“The action orientation can be emotional avoidance of just starting over and spinning your wheels instead of saying, ‘Wow, that was rough,’” Browning says. “It helps us stay in an approach state of mind where we continue to try and try again. We see a lot more persistence and resilience if someone will process that cycle instead of avoiding it.” 

One way to do this is to give yourself the grace you would give a friend if they faced the same failure or made the same mistake. Think about what you would say to them, and then try to give yourself that same care and tenderness.  

Reflect on your emotions and needs 

Similar to slowing down enough to be self-compassionate, it’s also worth your while to take a moment to reflect. This can give you some perspective and it can help you learn from what happened.  

Try to broaden your perspective and remember that while messing up feels awful, it’s also something that everyone does from time to time. You can ask yourself questions, like: What circumstances or actions led to things going wrong? Is there an opportunity to learn something and move forward? 

“You can write this down, put it on notecards, whatever really speaks to you,” Davis says. “Ask yourself, ‘How do I feel?,’ ‘Why do I feel this way?,’ ‘Why am I so worried?’ Then when you’re calmer, you can look at ways you can grow.”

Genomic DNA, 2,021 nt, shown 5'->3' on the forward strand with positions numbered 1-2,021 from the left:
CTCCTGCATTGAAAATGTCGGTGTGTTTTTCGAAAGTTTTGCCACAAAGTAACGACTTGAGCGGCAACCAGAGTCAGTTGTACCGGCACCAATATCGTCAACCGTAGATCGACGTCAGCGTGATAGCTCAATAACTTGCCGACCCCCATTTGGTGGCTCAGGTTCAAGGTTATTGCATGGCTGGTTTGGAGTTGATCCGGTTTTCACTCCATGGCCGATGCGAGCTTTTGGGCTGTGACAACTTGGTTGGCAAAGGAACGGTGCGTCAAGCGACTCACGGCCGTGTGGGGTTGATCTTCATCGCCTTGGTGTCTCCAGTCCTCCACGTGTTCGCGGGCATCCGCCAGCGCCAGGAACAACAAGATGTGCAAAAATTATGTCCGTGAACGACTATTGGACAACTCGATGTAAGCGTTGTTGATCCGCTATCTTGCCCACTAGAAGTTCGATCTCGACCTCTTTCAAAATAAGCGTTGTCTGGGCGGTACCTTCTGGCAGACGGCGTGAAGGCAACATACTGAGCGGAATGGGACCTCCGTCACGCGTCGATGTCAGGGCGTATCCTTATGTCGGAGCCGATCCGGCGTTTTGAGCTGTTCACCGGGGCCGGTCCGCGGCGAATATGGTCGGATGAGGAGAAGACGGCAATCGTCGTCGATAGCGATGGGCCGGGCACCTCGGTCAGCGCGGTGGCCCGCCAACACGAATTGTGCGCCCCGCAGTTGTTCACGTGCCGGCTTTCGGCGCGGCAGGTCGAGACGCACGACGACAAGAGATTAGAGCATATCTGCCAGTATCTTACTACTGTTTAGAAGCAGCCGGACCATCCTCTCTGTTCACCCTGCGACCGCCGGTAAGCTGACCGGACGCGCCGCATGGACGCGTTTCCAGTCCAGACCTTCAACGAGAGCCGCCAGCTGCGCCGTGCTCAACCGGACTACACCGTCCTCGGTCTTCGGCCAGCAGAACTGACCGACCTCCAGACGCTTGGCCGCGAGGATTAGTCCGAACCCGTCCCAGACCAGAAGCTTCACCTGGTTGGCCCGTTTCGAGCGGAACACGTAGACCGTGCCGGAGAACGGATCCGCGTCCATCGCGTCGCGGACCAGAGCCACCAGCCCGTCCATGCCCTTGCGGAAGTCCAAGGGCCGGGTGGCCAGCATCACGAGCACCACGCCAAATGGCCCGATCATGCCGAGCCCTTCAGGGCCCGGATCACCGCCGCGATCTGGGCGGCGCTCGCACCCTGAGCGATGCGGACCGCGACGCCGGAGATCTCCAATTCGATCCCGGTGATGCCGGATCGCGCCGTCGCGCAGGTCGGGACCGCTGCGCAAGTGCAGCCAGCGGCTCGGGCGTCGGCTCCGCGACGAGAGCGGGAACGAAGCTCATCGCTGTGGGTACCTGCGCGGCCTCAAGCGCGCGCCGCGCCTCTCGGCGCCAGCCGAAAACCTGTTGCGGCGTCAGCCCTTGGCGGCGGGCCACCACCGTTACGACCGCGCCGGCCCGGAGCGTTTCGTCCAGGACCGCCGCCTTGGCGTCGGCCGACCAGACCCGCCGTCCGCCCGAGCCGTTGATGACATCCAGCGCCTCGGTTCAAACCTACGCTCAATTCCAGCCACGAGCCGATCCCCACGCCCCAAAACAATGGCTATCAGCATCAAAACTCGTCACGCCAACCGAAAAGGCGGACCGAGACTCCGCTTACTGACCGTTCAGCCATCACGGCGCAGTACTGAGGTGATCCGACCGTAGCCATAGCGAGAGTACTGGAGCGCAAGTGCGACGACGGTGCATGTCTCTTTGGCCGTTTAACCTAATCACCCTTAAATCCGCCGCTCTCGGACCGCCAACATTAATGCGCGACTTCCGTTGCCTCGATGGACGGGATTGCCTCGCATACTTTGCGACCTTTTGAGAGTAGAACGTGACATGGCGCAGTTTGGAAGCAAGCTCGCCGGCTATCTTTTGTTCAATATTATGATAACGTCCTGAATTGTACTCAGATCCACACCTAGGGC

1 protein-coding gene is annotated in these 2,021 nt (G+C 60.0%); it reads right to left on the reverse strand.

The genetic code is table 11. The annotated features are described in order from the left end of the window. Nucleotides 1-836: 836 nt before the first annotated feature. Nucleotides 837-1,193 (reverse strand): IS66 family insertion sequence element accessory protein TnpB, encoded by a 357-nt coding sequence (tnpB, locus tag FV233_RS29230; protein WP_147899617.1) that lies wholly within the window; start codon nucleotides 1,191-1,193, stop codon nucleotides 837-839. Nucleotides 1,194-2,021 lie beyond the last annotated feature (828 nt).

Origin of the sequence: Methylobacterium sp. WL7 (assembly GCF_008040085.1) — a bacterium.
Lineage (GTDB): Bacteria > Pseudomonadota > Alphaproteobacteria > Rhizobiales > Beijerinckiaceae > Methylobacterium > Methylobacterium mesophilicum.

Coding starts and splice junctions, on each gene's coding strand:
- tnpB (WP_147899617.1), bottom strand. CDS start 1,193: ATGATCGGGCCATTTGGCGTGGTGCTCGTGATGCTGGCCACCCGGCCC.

Connect with others 

It’s common to feel shame when you fail and to want to hide the mistake from others. But sharing when you’ve messed up can normalize the experience and strengthen your connections. 

“It’s the idea of name it to tame it,” Davis says. “Seeing others’ resilience can activate your own.” 

It can be particularly powerful when folks in leadership positions share mistakes. (In fact, there’s a psychological phenomenon called the pratfall effect, in which people who are highly competent and make a mistake are viewed more favorably after a misstep.)

Sharing requires psychological safety. But, when possible, it can be an incredibly powerful way to embrace risk and practice compassion.  

“It’s about what do we do when things don’t work out. We can sit for a moment together and figure things out and learn from failure,” Browning says.   

We all fail, so there’s a sense of community and connection in that experience. It also means you can’t control whether you’ll face a setback. But you can choose how you’ll respond when it happens, and that’s pretty powerful.